Over the next three to four hours, we go around New Market circling Chaplin Square and Futnani Chambers, moving towards S.N. Banerjee Road, The Metropolitan Building and Esplanade, via Dalhousie past the High Court area to finally end the walk in front of Writer’s Building. It’s almost hard to recognize the city by night; its quiet, broken only by barking street dogs who tail us everywhere we go. Once or twice, a cop or two look at us with some distrust but Anthony is now a somewhat known face to the cops. Even in his broken Bengali, he manages to win their trust and we trudge further. “It’s quite a full circle for me, from serving as an officer of The Scotland Yard in England for several years to now reassuring the cops here myself,” the ex-cop smiles.
By the end of the walk, we don’t really see any ghosts but hear several interesting stories, many of which stay with me. We learn how Sir Stuart Hogg, the man behind New Market is sometimes seen to be walking past its corridors. It is said, that he had plans for New Market which he couldn’t achieve and therefore walks around the market chasing his incomplete dream. Another sighting that many shopkeepers have had during the daytime near the clock tower is that of three Anglo-Indian women, who were murdered in New Market. They are seen to roam around the market place together.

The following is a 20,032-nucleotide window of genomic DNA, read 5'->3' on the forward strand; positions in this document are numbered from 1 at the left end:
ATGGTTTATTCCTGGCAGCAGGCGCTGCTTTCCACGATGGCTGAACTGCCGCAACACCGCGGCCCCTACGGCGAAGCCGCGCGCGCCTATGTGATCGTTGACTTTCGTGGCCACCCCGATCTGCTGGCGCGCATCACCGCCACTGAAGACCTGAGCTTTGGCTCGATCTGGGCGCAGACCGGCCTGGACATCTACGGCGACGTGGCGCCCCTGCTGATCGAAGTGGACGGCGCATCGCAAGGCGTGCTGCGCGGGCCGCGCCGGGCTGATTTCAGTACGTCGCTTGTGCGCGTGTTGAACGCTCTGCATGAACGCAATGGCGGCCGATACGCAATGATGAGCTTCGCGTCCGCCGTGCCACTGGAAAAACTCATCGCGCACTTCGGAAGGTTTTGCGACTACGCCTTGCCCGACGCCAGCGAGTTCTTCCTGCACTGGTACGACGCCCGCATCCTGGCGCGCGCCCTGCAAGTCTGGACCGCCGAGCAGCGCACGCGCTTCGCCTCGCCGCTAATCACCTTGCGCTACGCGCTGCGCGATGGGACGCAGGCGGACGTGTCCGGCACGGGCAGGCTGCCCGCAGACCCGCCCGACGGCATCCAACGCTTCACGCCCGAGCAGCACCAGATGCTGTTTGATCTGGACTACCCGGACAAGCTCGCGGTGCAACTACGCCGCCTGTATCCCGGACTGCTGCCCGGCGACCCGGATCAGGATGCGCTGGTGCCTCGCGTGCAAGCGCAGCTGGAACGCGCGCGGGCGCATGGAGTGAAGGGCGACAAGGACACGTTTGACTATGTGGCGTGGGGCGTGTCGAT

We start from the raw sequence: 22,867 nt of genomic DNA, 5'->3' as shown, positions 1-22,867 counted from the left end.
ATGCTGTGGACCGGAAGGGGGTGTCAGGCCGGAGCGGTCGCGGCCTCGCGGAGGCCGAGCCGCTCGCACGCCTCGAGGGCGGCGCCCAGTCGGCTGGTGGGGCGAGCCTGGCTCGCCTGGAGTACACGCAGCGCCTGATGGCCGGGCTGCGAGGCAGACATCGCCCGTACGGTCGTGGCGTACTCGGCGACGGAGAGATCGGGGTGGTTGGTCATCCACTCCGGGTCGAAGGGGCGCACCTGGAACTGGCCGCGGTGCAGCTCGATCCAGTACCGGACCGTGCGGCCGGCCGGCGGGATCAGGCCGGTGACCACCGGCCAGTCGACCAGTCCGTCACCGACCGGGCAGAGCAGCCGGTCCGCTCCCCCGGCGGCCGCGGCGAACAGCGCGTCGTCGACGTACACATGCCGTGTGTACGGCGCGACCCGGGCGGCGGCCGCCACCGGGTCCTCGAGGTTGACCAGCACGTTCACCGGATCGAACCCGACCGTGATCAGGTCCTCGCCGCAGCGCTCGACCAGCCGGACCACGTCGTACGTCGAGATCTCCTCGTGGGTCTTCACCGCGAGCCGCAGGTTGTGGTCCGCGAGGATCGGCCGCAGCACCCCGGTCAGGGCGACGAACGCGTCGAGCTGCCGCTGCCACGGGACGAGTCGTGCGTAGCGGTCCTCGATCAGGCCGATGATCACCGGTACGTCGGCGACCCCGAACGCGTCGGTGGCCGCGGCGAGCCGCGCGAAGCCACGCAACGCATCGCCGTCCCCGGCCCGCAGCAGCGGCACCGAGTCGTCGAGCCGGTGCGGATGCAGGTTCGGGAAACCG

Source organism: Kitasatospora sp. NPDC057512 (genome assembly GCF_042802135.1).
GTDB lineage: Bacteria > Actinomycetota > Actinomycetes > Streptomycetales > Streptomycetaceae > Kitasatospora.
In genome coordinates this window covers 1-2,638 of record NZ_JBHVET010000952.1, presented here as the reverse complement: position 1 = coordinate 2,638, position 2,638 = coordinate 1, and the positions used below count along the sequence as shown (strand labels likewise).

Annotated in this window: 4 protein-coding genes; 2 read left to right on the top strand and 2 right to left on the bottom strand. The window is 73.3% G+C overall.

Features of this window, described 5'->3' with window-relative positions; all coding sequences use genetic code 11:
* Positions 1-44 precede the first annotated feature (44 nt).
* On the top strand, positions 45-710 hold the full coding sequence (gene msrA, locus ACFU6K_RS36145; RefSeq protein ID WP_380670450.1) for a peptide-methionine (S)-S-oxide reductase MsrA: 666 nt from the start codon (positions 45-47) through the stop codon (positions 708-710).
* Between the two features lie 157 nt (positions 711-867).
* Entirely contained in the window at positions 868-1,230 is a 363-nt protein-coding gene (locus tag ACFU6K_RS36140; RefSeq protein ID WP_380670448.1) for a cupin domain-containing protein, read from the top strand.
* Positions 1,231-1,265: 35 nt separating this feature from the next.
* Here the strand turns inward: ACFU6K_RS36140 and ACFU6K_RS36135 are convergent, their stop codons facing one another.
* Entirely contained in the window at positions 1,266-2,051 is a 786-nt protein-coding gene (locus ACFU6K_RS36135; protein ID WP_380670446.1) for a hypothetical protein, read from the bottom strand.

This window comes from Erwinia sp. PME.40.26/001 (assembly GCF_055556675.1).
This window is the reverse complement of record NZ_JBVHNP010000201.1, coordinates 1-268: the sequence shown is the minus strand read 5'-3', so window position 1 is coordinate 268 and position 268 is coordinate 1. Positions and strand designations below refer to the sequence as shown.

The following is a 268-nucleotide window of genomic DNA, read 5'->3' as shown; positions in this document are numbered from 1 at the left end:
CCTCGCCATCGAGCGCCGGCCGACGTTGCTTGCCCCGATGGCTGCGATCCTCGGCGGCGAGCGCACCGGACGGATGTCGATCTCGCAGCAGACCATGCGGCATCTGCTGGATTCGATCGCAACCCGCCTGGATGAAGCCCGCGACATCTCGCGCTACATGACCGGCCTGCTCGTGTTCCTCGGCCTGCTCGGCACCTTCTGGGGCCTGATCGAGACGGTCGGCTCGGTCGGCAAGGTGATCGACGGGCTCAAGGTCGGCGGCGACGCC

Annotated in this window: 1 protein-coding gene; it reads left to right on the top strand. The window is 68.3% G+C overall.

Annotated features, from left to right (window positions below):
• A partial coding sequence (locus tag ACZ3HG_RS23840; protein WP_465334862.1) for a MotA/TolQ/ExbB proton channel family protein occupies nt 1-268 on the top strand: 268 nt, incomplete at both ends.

The top floor of the once grand Statesman House is known to be walked around by an Englishman in a three-piece formal suit. He keeps himself busy, by opening filing cabinets, smoking his pipe and reading. He doesn’t really disturb anybody except for working on his typewriters. Very often, the scribes working in the late night shift have heard the clicking of his typewriter!
The eeriest point of our walk turns out to be The Calcutta High Court. As we gather around, Anthony tells us about its Room No. 13, which is considered unlucky not just for its number, but also because that particular room has had the most number of ‘hang to death’ orders passed. Even the brave hearts stay away from that room! Just as he is completing the story, a gentle drizzle begins to fall and we scamper for shelter. The bustling High Court area acquires a golden glow as its streets glisten under the rain and we soak in the stories, with a few stray dogs and the cops on night duty for company.
Though we don’t walk as far as The Race Course, Anthony tells us that in the middle of the night, people have seen a white stud racing around it and that the spirit of Warren Hastings, India’s first Governor-General is known to haunt The National Library, once his residence.
By the end of our Ghost Walk, the stillness of the night along with a chance to re look at the grand old buildings of Calcutta at a leisurely pace, coupled with Anthony Khatchaturian’s charming story telling has ensured almost the impossible: hardly any of us have obsessed with our mobile phones for selfies or innumerable clicks. Instead, pun intended, we’ve truly soaked in the spirit of the walk!
We are told to assemble in front of the clock tower at New Market around midnight. I reach there to find several others enthusiastic participants like me, who have signed up to explore the spookier side of our city via a midnight walk titled ‘Ghost Walk.’ The walk essentially meanders around imperial Calcutta and
What to read next